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Discussion Starter #1
I’m playing the ‘Incredibles’ jazz solo with my band at the moment with a couple of gliss runs up to high D then high F. I’m having issues with one or both of the notes cracking and not sounding properly. Sometimes it’s ok but not consistently. I’ve tried swapping reeds to a new one (Vandoren Java red/green) I use a 2.5 but that hasn’t helped. Any suggestions? I didn’t know if a stronger reed helps high notes? I use a Selmer S80 c* mouthpiece and versa rovner ligature. I’m experimenting with embouchure, ligature and reed position but no luck yet, help! Many thanks
 

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Tenor: Eastman 52nd St, Alto: P. Mauriat 67RDK, Soprano: Eastern Music Curvy
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Embouchure is the primary culprit. To make those notes sound decent, many people will put too much pressure on the reed.

Practice being very consistent with your embouchure through the upper range, slowly at first, and then add speed gradually until you can make it sound properly every single time. My band instructor used to say if you can't play it three times in a row without a mistake, then you haven't learned it or done it properly yet. Doing quick runs makes many people not realize the embouchure changes they are doing, therefore causing the issues.

Additionally, if you are taking in too much mouthpiece, that can be a huge contributor to squeaks.
 

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Typically a squeak is caused when one side of the reed vibrates and the other does not. The cause can be a reed that is thicker on one side than the other or a mouthpiece with uneven side rails, but more often it is caused by the player "biting" and putting more pressure on one side of the reed than the other. The solution is to discipline yourself to not tighten the embouchure as you go into the higher register, but instead increase the speed of the air. Holding the problematic notes as long tones at different dynamic levels can help develop the control needed to play those parts in the music.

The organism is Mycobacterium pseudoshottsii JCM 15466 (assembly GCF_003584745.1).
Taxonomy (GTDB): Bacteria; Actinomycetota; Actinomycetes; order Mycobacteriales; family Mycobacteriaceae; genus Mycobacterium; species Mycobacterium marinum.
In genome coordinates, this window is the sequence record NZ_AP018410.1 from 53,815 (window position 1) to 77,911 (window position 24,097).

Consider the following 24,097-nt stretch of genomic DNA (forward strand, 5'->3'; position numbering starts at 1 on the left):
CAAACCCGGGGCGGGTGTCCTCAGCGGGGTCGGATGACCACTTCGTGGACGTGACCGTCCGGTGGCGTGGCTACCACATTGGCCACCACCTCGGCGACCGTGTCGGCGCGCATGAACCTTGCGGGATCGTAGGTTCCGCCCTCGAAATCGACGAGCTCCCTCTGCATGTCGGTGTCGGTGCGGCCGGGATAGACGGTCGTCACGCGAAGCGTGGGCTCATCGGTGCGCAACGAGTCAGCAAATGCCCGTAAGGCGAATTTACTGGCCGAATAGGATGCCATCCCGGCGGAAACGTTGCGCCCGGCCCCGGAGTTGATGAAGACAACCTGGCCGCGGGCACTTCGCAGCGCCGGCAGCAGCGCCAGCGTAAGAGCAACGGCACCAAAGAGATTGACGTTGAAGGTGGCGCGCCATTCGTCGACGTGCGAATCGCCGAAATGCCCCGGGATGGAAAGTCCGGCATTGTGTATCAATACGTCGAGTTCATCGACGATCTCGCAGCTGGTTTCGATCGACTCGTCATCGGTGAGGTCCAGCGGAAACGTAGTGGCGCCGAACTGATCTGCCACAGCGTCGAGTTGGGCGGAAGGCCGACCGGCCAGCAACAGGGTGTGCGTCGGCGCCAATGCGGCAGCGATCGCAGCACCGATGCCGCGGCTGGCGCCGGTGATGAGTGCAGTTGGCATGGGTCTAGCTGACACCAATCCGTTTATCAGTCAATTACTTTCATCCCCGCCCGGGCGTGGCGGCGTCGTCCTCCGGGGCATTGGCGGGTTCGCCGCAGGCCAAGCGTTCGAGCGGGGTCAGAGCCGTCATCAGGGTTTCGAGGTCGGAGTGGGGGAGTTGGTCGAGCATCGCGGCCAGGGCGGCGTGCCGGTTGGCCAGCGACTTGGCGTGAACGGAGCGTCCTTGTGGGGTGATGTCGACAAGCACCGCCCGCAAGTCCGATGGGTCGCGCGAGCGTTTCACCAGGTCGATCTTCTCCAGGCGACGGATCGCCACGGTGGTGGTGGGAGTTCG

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I found that overblowing 6ths from D-F (high D overblows a B above it, Eb --> C, etc.) as a warmup exercise helped me with the natural high range of the horn quite a lot.
 

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Discussion Starter #5
Thank you so much, all of those suggestions are really helpful and make perfect sense. Would also explain why I was more successful at home when no one was listening and probably applying more pressure when more stressed at rehearsal! I will get practising, thanks again
 

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Another thing that can happen sometimes is squeaking when transitioning between octave vents. If one stays open even for a split second while the other opens, that can cause you to squeak.
 

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I found that overblowing 6ths from D-F (high D overblows a B above it, Eb --> C, etc.) as a warmup exercise helped me with the natural high range of the horn quite a lot.
Yes! It also provides more altissimo fingering options.
 

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Make sure the back portion of your reed is properly salivated and lined up straight with the axis of the MPC. Especially with 2 screw ligatures, tightening the screws can sometimes just shift the back end of the reed causing what saxoclese described in #3. This can easily be overlooked, especially in darker venues when you rush to get ready. I have come to rely more on tactile gauging than visuals for this and double checking the reed alignment from back to front really helped
 
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